His smaller companion glanced down at a half-decayed skull.  It grinned back at him: "You still think they're paying us enough, Travi?"
          "Huh!" Travi's head turned on his massive shoulders and he settled his heavy darter in its saddle holster, dark-brown roadcoat shifting.  "All right, so the illegit cheaped us.  We still do the job?"
          Yenitira scowled.  They had a reputation: anyone, anywhere.  They had never missed a target, and he wasn't about to start.  Not for anyone, not for this.  The scent was still there.
          "Yah, we still do it."
          The shen picked their way down the bank to the riverbed, hooves clattering on the rocks.  There were more corpses here, both Trenalbi and shen, scattered like chaff.  Yenitira noticed the fur on the bodies, the front burnt away, the back only slightly singed.  There were only a few where it was the other way around.  So whatever had happened to them had happened quickly.
          There was a crater, now a circular pond, on the edge of the river.  The ground crunched under their feet as the Hunters dismounted.  Glass.  The sand was crusted with a thin film of blackened, cracked glass.
          "Perhaps they killed themselves off," Travi suggested.
          "Perhaps." Yenitira's eyes lost their focus as he looked around.  "Perhaps, but I doubt it."
          "You still feel them?"
          There was a pile of boulders, large enough to form a small island when the river filled its banks during the rains.  There was a small pile of weapons tucked undisturbed under one edge of the rock.  This place had gained a bad reputation for a good reason, so the dead were left to their peace.  If there had been tracks the weather had erased them days ago, yet it was here that Yenitira went to stand, letting his hat fall back on its strap, head turning from side to side with nostrils working as if he could scent them.  Travi crouched nearby, watching his partner and holding the shen.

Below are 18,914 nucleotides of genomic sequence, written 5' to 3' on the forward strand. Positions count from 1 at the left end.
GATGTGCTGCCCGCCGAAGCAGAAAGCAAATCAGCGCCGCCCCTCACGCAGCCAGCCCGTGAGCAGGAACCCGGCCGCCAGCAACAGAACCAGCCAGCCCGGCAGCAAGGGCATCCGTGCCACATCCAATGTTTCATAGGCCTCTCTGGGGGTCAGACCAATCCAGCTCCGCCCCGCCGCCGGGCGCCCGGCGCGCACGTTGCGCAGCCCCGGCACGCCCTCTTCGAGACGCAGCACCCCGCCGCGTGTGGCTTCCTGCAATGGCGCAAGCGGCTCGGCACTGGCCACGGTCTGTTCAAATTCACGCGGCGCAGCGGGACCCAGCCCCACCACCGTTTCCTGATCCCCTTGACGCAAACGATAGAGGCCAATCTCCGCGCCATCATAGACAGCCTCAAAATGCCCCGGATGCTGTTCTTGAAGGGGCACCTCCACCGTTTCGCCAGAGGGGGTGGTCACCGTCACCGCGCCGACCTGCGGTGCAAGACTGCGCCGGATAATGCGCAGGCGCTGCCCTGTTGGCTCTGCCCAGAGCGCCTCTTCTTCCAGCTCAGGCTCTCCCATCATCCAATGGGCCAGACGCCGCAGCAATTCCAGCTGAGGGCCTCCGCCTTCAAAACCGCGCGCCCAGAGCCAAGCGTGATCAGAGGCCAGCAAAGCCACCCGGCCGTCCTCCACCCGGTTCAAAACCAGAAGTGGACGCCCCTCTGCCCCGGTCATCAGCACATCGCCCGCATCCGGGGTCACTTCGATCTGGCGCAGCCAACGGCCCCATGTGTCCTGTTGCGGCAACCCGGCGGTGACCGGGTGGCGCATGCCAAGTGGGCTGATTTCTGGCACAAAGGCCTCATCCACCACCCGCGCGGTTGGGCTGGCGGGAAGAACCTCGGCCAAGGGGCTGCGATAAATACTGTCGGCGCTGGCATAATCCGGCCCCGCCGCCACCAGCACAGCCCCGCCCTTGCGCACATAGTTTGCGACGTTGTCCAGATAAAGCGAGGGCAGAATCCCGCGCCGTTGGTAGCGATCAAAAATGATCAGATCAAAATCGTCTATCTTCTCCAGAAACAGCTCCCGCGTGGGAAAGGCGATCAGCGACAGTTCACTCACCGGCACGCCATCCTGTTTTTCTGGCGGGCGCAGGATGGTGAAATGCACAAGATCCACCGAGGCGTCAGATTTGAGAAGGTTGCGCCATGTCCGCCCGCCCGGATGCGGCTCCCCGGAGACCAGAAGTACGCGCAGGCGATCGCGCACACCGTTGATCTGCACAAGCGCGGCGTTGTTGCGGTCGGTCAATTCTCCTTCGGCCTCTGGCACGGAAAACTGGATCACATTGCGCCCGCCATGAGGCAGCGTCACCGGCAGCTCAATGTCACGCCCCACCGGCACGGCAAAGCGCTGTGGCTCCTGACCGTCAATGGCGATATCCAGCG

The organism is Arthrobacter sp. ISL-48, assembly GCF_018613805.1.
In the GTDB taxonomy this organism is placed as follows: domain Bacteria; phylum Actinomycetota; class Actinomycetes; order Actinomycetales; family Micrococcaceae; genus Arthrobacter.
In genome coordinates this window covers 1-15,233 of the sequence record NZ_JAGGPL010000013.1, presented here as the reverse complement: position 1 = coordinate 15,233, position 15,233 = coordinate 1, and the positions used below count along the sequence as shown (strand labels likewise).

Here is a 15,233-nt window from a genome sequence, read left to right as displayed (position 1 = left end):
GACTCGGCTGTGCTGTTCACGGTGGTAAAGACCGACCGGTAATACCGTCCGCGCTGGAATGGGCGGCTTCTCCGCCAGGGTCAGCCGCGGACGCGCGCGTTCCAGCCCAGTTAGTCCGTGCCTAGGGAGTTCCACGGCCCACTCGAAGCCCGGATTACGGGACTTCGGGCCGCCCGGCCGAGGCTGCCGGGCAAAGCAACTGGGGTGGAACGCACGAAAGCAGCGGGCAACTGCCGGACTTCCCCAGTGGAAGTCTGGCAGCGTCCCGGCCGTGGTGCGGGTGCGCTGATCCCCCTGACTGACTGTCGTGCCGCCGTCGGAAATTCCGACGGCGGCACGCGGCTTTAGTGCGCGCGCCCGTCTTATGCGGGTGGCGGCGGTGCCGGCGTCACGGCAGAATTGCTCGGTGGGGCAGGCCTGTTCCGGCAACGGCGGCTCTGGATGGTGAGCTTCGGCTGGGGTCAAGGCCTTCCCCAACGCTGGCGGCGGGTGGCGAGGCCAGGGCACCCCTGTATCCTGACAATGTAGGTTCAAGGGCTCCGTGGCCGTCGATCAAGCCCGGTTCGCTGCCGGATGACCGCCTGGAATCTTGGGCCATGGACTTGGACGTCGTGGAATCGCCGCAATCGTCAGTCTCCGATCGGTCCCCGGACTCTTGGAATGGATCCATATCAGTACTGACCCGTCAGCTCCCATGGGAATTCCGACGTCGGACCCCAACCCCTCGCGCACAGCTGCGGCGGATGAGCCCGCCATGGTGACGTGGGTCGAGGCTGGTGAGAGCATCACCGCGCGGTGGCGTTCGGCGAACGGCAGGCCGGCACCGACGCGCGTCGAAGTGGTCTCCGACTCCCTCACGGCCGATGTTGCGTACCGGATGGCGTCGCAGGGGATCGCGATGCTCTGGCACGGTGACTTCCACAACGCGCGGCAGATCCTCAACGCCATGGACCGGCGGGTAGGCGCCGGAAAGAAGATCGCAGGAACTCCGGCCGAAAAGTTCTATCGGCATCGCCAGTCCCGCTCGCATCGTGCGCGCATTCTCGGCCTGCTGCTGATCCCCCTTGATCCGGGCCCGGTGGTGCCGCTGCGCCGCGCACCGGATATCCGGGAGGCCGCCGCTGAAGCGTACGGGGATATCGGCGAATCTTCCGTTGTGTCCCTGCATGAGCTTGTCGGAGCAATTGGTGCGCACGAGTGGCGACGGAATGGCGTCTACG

"They were here?" he asked.
          Traces, not scents, but more like colors he could smell in his head, each distinct and unique.  He KNEW, knew without a doubt they had been here.  There was that one trace that was unlike anything he'd ever encountered.  It... felt, for lack of a better word, disquieting.  If he was to describe it, it would be a bluegreen sense, not the shifting orange sensations of a Trenalbi.  He stood and stared westwards.  "That way.  Ah... Fourteen days.  On foot."
          Travi brought the shen over and they mounted up.  Yenitira settled his hat and roadcoat and stared westwards, towards the invisible Ramparts.  West, huh?  Very well.  They had never lost one yet, but this one was like nothing else he'd ever sensed.
          This one was going to be very interesting.